Girls with dyspraxia not being diagnosed in schools

Charity calls for greater awareness of dyspraxia among females as survey shows they may be slipping through the net

New findings released this week reveal a significant gap in the diagnosis – and therefore, treatment – of dyspraxia, otherwise known as developmental coordination disorder (DCD), among young women and girls.

The nationwide poll commissioned by the Dyspraxia Foundation reported that over half (53 per cent) of all female respondents said that their primary school teachers were unaware of their difficulties compared to just 39 per cent of the males questioned. In secondary school this trend continued with 47 per cent of teenage girls reporting the same situation, as opposed to 32 per cent of males.

Experts from the Dyspraxia Foundation believe such findings may reflect teachers’ perceptions of dyspraxia as a largely male disorder, leaving girls often overlooked in the classroom.

That’s why the Dyspraxia Foundation will be focusing on the gender gap for its 2015 Awareness Week during October. Thanks to a three-year £166,265 grant from the Big Lottery Fund, the charity has been able to re-launch its helpline and employ an Information Officer. Last year, a dedicated Youth Information Officer was also appointed and Awareness Week 2015 will now see the launch of a new ‘Advice for Girls’ information pack as part of the annual campaign.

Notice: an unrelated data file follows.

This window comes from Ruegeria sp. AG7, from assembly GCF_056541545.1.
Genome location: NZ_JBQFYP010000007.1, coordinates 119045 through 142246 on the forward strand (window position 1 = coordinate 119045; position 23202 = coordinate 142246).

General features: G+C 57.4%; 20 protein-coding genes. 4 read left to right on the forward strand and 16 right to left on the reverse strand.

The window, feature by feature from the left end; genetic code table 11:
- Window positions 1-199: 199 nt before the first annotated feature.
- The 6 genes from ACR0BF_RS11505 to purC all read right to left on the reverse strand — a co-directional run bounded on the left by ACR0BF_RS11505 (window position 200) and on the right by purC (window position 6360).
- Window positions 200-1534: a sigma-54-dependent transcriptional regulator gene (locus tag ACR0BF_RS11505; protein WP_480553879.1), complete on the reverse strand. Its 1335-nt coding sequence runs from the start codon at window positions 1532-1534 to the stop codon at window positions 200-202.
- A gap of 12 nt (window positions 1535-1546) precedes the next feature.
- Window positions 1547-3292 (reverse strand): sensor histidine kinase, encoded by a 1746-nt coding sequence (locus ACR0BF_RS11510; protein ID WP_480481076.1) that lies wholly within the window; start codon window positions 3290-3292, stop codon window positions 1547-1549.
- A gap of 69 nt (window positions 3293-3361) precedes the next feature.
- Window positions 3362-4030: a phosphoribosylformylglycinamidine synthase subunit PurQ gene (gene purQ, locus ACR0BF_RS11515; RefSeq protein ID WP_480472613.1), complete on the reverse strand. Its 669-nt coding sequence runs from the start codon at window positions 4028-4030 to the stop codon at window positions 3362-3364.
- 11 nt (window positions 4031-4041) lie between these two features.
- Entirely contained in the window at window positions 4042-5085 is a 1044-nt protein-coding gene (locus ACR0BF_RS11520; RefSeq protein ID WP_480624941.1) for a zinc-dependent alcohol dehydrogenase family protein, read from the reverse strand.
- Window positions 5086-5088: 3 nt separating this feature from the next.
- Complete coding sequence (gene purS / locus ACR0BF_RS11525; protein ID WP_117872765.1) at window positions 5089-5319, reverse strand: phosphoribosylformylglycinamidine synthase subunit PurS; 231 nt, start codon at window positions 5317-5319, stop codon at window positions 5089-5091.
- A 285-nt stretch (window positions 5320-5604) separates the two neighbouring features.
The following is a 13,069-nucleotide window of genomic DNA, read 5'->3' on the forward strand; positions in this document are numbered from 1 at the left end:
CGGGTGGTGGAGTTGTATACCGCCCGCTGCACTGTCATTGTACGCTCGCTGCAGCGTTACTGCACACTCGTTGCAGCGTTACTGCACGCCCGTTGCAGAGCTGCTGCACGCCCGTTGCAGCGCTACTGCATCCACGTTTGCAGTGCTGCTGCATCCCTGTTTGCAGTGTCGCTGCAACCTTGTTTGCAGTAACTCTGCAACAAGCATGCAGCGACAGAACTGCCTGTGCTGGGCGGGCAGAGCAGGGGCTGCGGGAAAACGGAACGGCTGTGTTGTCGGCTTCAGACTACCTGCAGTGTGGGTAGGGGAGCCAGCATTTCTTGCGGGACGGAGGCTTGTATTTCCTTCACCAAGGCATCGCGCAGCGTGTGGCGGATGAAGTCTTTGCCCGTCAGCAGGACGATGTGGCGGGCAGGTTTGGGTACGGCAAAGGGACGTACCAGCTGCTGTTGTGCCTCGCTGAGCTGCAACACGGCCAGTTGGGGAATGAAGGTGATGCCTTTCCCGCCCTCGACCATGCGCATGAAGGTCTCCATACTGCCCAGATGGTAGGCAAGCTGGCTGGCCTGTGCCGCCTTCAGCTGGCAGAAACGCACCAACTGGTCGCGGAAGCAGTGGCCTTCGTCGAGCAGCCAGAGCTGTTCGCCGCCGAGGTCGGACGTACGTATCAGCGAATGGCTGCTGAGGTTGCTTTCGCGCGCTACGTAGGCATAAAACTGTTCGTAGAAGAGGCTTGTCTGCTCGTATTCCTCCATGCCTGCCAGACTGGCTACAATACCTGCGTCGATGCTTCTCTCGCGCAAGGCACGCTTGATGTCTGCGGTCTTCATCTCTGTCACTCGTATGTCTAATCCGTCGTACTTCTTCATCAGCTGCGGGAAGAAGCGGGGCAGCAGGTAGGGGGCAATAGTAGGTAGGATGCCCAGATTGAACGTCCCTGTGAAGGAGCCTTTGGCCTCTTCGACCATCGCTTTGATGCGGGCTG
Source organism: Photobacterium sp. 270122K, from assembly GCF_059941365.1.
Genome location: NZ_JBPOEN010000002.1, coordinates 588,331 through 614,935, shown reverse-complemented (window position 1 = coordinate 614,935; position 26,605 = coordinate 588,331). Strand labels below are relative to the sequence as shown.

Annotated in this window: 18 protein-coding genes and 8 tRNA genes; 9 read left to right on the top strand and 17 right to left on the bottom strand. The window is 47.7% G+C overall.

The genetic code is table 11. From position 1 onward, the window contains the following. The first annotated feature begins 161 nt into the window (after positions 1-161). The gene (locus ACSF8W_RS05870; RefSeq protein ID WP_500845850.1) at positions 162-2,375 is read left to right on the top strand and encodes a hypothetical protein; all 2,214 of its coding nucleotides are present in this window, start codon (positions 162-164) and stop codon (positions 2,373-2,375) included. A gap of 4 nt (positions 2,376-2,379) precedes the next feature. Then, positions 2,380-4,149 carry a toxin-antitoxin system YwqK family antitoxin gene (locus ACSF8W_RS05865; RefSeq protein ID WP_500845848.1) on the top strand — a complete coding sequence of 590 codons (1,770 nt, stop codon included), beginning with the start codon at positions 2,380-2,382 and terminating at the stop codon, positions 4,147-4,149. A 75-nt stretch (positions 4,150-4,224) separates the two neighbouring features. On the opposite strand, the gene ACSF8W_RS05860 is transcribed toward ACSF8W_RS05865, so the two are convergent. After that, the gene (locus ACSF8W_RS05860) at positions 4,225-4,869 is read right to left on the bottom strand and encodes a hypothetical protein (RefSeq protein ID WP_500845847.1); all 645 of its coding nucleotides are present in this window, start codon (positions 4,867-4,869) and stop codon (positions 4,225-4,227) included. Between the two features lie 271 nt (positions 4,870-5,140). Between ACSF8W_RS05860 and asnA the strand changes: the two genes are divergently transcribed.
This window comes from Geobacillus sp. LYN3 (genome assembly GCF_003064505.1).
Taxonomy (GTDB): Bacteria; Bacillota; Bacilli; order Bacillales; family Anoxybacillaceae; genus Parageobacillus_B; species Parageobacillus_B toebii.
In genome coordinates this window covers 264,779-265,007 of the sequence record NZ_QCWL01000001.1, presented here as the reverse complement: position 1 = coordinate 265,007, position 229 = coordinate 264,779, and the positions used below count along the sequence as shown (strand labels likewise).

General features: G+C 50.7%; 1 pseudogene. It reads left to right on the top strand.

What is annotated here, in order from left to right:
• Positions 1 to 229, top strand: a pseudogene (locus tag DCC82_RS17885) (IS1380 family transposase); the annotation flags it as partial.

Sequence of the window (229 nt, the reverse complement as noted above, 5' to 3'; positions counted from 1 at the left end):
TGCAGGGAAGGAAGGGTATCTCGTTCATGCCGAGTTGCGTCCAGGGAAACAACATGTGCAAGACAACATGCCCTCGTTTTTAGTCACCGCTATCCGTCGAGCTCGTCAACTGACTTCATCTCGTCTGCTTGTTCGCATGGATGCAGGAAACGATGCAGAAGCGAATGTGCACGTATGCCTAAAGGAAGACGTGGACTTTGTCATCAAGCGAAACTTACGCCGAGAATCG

What was once insensitively (and incorrectly) referred to as ‘clumsy child syndrome’, dyspraxia / DCD is a common disorder affecting fine and/or gross motor coordination in both children and adults. Many individuals may also experience difficulties with memory, perception and processing, along with poor planning, organisation and sequencing skills which can have a significant, negative impact on everyday activities. Dyspraxia can also affect articulation and speech.

Of the 467 adults with dyspraxia polled (and who revealed their gender), 69 per cent (320) were female and 31 per cent (147) male. While for the ‘child’ population the figures were almost exactly opposite (73 per cent had sons with dyspraxia, 28 per cent had daughters), reinforcing the argument that dyspraxia/DCD is under-recognised in girls – who will often have to wait until adulthood before being diagnosed.

For more information about the ongoing work of the Dyspraxia Foundation and how to become involved or access help, information and advice, please visit or look up @DYSPRAXIAFDTN on Twitter.

Pie Corbett